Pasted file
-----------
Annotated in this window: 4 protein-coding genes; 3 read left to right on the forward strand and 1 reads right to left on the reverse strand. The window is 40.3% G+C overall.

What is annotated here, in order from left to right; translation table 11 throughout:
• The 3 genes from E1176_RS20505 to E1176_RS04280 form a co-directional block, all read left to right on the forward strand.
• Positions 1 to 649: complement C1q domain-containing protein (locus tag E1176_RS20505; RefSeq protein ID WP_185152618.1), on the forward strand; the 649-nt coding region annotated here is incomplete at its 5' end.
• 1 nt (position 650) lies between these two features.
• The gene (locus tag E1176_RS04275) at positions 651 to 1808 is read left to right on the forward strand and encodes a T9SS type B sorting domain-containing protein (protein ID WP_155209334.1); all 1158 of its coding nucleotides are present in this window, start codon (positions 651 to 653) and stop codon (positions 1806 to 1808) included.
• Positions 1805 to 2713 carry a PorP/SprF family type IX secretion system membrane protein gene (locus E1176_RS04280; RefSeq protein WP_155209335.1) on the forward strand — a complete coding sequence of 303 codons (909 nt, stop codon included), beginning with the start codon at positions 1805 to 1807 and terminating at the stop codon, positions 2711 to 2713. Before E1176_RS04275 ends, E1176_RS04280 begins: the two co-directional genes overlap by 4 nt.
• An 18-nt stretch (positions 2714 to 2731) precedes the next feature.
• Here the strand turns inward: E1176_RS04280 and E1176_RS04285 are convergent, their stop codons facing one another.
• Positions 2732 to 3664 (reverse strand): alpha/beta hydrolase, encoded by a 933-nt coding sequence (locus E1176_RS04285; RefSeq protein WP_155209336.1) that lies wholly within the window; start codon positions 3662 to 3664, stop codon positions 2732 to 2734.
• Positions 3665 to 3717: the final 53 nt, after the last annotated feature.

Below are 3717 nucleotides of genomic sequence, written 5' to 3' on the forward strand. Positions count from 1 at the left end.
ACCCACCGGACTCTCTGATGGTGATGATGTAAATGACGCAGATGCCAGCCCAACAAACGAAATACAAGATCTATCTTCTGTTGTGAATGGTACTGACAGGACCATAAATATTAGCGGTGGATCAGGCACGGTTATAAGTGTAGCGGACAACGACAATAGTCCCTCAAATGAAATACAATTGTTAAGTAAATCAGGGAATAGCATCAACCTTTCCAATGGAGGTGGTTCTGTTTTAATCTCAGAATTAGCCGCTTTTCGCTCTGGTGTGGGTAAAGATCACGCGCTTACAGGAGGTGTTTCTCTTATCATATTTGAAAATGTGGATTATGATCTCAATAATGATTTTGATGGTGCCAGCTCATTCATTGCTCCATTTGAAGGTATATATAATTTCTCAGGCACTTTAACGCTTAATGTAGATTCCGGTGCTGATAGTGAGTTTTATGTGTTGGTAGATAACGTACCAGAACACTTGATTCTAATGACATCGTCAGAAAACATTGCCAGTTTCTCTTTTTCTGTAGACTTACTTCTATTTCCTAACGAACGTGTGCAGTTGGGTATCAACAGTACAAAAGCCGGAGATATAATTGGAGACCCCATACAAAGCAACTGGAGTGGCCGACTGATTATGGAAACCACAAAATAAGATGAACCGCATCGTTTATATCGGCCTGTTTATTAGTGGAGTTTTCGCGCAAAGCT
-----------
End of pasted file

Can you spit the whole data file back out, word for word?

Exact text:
Annotated in this window: 4 protein-coding genes; 3 read left to right on the forward strand and 1 reads right to left on the reverse strand. The window is 40.3% G+C overall.

What is annotated here, in order from left to right; translation table 11 throughout:
• The 3 genes from E1176_RS20505 to E1176_RS04280 form a co-directional block, all read left to right on the forward strand.
• Positions 1 to 649: complement C1q domain-containing protein (locus tag E1176_RS20505; RefSeq protein ID WP_185152618.1), on the forward strand; the 649-nt coding region annotated here is incomplete at its 5' end.
• 1 nt (position 650) lies between these two features.
• The gene (locus tag E1176_RS04275) at positions 651 to 1808 is read left to right on the forward strand and encodes a T9SS type B sorting domain-containing protein (protein ID WP_155209334.1); all 1158 of its coding nucleotides are present in this window, start codon (positions 651 to 653) and stop codon (positions 1806 to 1808) included.
• Positions 1805 to 2713 carry a PorP/SprF family type IX secretion system membrane protein gene (locus E1176_RS04280; RefSeq protein WP_155209335.1) on the forward strand — a complete coding sequence of 303 codons (909 nt, stop codon included), beginning with the start codon at positions 1805 to 1807 and terminating at the stop codon, positions 2711 to 2713. Before E1176_RS04275 ends, E1176_RS04280 begins: the two co-directional genes overlap by 4 nt.
• An 18-nt stretch (positions 2714 to 2731) precedes the next feature.
• Here the strand turns inward: E1176_RS04280 and E1176_RS04285 are convergent, their stop codons facing one another.
• Positions 2732 to 3664 (reverse strand): alpha/beta hydrolase, encoded by a 933-nt coding sequence (locus E1176_RS04285; RefSeq protein WP_155209336.1) that lies wholly within the window; start codon positions 3662 to 3664, stop codon positions 2732 to 2734.
• Positions 3665 to 3717: the final 53 nt, after the last annotated feature.

Below are 3717 nucleotides of genomic sequence, written 5' to 3' on the forward strand. Positions count from 1 at the left end.
ACCCACCGGACTCTCTGATGGTGATGATGTAAATGACGCAGATGCCAGCCCAACAAACGAAATACAAGATCTATCTTCTGTTGTGAATGGTACTGACAGGACCATAAATATTAGCGGTGGATCAGGCACGGTTATAAGTGTAGCGGACAACGACAATAGTCCCTCAAATGAAATACAATTGTTAAGTAAATCAGGGAATAGCATCAACCTTTCCAATGGAGGTGGTTCTGTTTTAATCTCAGAATTAGCCGCTTTTCGCTCTGGTGTGGGTAAAGATCACGCGCTTACAGGAGGTGTTTCTCTTATCATATTTGAAAATGTGGATTATGATCTCAATAATGATTTTGATGGTGCCAGCTCATTCATTGCTCCATTTGAAGGTATATATAATTTCTCAGGCACTTTAACGCTTAATGTAGATTCCGGTGCTGATAGTGAGTTTTATGTGTTGGTAGATAACGTACCAGAACACTTGATTCTAATGACATCGTCAGAAAACATTGCCAGTTTCTCTTTTTCTGTAGACTTACTTCTATTTCCTAACGAACGTGTGCAGTTGGGTATCAACAGTACAAAAGCCGGAGATATAATTGGAGACCCCATACAAAGCAACTGGAGTGGCCGACTGATTATGGAAACCACAAAATAAGATGAACCGCATCGTTTATATCGGCCTGTTTATTAGTGGAGTTTTCGCGCAAAGCT